Can I see this sort of thing being the defacto solution in 5 years? Well yeah, I can actually. We are just about to start round X of the console wars, and I could well believe this is the last hardware console war you ever see, the costs are going up and up to improve the hardware...and yet consoles are significantly cheaper than PC's for equivalent power. We'll soon see how much the GTX3xxx range costs (£1500+ is my bet), and when you start looking at that, suddenly £50/year is sounding like a really good deal. Microsoft have xCloud in the wings, and as they are currently losing the next-gen hype-train war, it could well be that they instead pivot to a service model instead...their one benefit over Sony is the Azure Cloud platform they have been building up for years. Having an 1kg ultrabook as a full gaming machine on the go is a big selling point for me...using any available screen (a TV, a monitor, your phone, the laptop itself) is really compelling. I'm not screaming out for ultra-high FPS, my twitch reflexes went a decade ago, but convenience is definitely a bit plus. It could well be the next "hardware war" is network based, with Wifi 6 coming in, as well as "struggles to go through a paper bag" 5G network services. Or just run some network cables through your house...

Comparing Stadia and GeForce Now? I think GeForce Now is the better one currently...using existing game libraries, and now having such a hard dependency on separate hardware like the Stadia controller. The actual experience is not as slick as Stadia on PC, with the cloud/remote machine nature of the service being more exposed. That can be cleaned up though, and the motivation is clearly there from them.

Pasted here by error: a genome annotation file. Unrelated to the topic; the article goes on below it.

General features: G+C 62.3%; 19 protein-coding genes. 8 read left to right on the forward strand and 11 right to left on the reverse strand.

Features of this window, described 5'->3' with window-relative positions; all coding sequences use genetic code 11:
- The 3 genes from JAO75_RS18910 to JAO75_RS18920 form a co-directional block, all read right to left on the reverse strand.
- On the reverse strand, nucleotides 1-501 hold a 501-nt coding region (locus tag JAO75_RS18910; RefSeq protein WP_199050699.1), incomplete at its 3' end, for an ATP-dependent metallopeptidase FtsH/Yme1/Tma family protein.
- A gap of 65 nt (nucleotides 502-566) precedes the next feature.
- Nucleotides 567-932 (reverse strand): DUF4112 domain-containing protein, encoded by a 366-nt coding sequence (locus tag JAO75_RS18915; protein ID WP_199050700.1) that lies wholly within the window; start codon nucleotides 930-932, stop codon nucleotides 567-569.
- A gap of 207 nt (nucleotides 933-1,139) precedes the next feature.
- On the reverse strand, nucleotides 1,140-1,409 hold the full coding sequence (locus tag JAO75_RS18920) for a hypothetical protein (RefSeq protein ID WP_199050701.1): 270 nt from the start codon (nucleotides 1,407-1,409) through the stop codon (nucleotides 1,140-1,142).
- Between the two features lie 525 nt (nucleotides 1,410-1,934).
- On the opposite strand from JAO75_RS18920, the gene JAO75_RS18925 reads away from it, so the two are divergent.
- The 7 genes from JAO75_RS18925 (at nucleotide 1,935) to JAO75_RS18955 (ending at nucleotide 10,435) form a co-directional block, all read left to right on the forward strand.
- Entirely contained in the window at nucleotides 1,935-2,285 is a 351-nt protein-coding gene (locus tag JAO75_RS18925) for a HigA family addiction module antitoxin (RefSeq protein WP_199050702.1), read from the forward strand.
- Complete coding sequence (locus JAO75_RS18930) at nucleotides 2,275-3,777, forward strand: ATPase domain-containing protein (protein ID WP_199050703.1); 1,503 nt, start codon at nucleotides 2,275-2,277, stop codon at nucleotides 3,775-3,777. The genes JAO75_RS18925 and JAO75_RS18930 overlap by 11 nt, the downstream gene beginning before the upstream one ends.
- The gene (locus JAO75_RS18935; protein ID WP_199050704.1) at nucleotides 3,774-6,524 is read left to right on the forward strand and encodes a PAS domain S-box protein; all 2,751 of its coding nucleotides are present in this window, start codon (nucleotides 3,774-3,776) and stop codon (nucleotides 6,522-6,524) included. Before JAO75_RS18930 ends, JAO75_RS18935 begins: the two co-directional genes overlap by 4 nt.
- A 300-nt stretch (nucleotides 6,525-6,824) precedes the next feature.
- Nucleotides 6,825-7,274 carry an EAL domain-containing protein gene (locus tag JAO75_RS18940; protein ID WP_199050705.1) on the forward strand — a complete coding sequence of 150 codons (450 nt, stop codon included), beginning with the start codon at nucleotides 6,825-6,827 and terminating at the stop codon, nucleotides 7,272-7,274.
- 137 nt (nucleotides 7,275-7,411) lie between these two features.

Can I see this sort of thing being the defacto solution in 5 years?

I completely agree. Streaming is definitely the future and MS might do well to partner with Steam to bring across people's libraries. I think these platforms will become more slick and will replace hardware consoles too. I don't really notice £5 a month but would notice a new console coming out.

As an outlier, I'll be keeping my machine for now but I can see that machine-in-cloud is definitely a thing that will happen in the future. Computer-As-A-Service is definitely on the way.

brainwipe's picture

The only people I can see keeping local boxes is true eSports peeps where 250fps+ and zero latency is a must. Even then, it's notable that one of the gaems available on Geforece Now is League of Legends (from a company who refused to put their games on consoles, as it would not provide the right experience), which is pretty much the poster-child of eSports, and pretty much the biggest PC game in the world. Pretty much all eSports tournaments this year have been online rather than arena-based (China and Korea were back in arenas for early summer, but have recently moved back to online again as Covid resurgencies pop up). Setting up a private server with a "tournament" level contention rate, connectivity and settings would be viable (streaming 250fps to 10 people might be a big challenging though, even at a lower resolution).

I suppose you could argue that if everyone is on the same server hardware, then the only variable is connection speed, and most eSport teams operate from a base which will already have top-end connectivity. I've seen some lag issues, but far less than you'd expect. Maybe future graphics cards will be more focused on high-speed decompression rather than rendering triangles.

babychaos's picture

Fair points all.

Globally I think there is still a good market for having home boxes because of internet still being quite patchy. This is largely down to the way they handle contention - keeping up bandwidth while nuking latency. Unpredictable latency causes all sorts of lag issues in games.